It’s true that some of the Acts of Kindness we’ve blogged about we would have done anyway. That’s not to say they’re not worthy of noting and counting towards our project. Kindness counts every day and there are many kind things we do that we don’t note. All of the times we hold doors open, smile at strangers, pick something up for someone… they all count. This week’s two acts, however I’m not counting. Instead, I’m using them to improve myself – I’m going to make sure they don’t need to happen because I’d have paid them the proper attention they deserved in the first place.

LJM2

 

 

 

Sprinkles and Magic: Conversations with Little LoveJoinMe1

There are four little LoveJoinMes. The eldest is four. He is very inquisitive and is very good with numbers and maths. Today in the car he asked the question “when we get to a big number, do we go back down and get to zero like when I was a baby?” I explained that your age just keeps getting bigger and then stops when you die. He asked why it stops and I explained that that’s when the person ‘stops’. Only they don’t in so many ways.  He asked me to explain dying (I have before but it’s a bit of a tricky concept for him to understand). I told him that it’s when someone’s really poorly or their body stops working properly, like with her. I said that his auntie and I are doing a project and we are doing kind things for people to honour, remember and celebrate her. He said, “like when we went to the countryside (cemetery) and left the cards of seeds!”.

I asked him if he could think of any other kind things that we could do for someone. Without hesitation he said, “we could take some flowers to the people when their body stops working”. Just then we drove past the cemetery where we left the seeds and I explained that all the grave stones were where the people’s bodies were. He asked if we could take flowers to where hers was.  I reminded him that she is on the cliff, where we spread her ashes (I may have explained cremation using the words “sprinkles” after he asked what ashes and dust were! So he may now tell others that her sprinkles are on the grass on the cliff!). He said we should take flowers there at first and then he said “or we could take them to her house!” Death and its finality are still so lost on him. I explained we couldn’t, that she was gone and would always be gone and we can take them to the cliff like he said.   So we will one day soon. And we’ll carry on teaching him and the other little ones her ways of kindness too; how people’s bodies may stop but their love lingers, and that their effect on the world can be huge and can ripple through to reach others years after their death.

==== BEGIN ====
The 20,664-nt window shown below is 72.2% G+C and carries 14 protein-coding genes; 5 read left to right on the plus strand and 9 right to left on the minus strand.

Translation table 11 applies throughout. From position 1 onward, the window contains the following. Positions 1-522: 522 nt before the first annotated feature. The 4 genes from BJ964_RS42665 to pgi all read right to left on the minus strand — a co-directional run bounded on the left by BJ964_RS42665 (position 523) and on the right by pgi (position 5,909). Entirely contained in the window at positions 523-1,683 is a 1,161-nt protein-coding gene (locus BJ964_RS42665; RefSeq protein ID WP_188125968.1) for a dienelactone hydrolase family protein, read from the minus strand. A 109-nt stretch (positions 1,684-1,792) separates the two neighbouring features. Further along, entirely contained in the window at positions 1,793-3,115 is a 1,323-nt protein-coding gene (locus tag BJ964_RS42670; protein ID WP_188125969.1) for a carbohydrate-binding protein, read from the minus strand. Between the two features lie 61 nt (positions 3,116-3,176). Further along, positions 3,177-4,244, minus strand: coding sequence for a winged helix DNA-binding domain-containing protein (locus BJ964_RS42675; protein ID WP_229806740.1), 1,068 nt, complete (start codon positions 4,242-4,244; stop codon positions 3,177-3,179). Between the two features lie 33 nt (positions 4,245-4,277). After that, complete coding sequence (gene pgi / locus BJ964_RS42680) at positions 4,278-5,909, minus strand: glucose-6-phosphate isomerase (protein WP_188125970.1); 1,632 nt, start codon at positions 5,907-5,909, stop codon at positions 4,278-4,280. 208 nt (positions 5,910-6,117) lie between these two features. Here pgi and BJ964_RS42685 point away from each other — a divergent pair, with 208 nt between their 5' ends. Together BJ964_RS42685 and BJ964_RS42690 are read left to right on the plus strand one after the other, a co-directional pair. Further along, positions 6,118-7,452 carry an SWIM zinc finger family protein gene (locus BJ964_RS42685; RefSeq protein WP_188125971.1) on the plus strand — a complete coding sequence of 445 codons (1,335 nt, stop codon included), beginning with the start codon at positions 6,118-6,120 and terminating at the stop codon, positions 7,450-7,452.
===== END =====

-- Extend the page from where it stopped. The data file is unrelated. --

Just as we pulled up on the drive he said, “but, mummy, why can’t we just magic her back?”. “We can’t” I replied.

Oh to be four! With sprinkles not ashes, with magic and kisses fixing even the most difficult of things.

Forget-me-not #36


The (very quickly written) poem reads:

In here you will find some seeds,

They are for you, a good deed,

For we also know of grief,

And that time is all too brief.

The heartache felt of a death, 

Feeling a very last breath,

Take these, it will mean a lot,

Your loved one, Forget-Them-Not.
This RAK is to offer some comfort to the grieving. Accompanying the poem are little envelopes, each with some forget-me-not seeds in, instructions and with a different quotation on the front.


Some of the quotations are meaningful to us, particularly  Sonnet 18 which I read as part of her eulogy as it was one of her favourites.

I took the envelopes to the cemetery in my home town but choosing where to place it was difficult given the rain and wind. In the end I settled on resting it next to the old chapel on the main path through the cemetery.

Little LJM1 & 2 and I spent some time wandering around the graves. The children were care-free: falling over, picking daisies and meandering as they do. In their innocence, death means nothing to them. They didn’t understand the graves, what they were, that they are someone’s sorrow and someone’s comfort. One day they will understand. But I don’t think that they’ll understand or grasp her absence in their lives, no matter how much I tell them. For what you’ve never known you never miss.

One day a little while ago Little LJM1 asked “mummy, do you miss her?”. “Yes,” I replied, “every day.”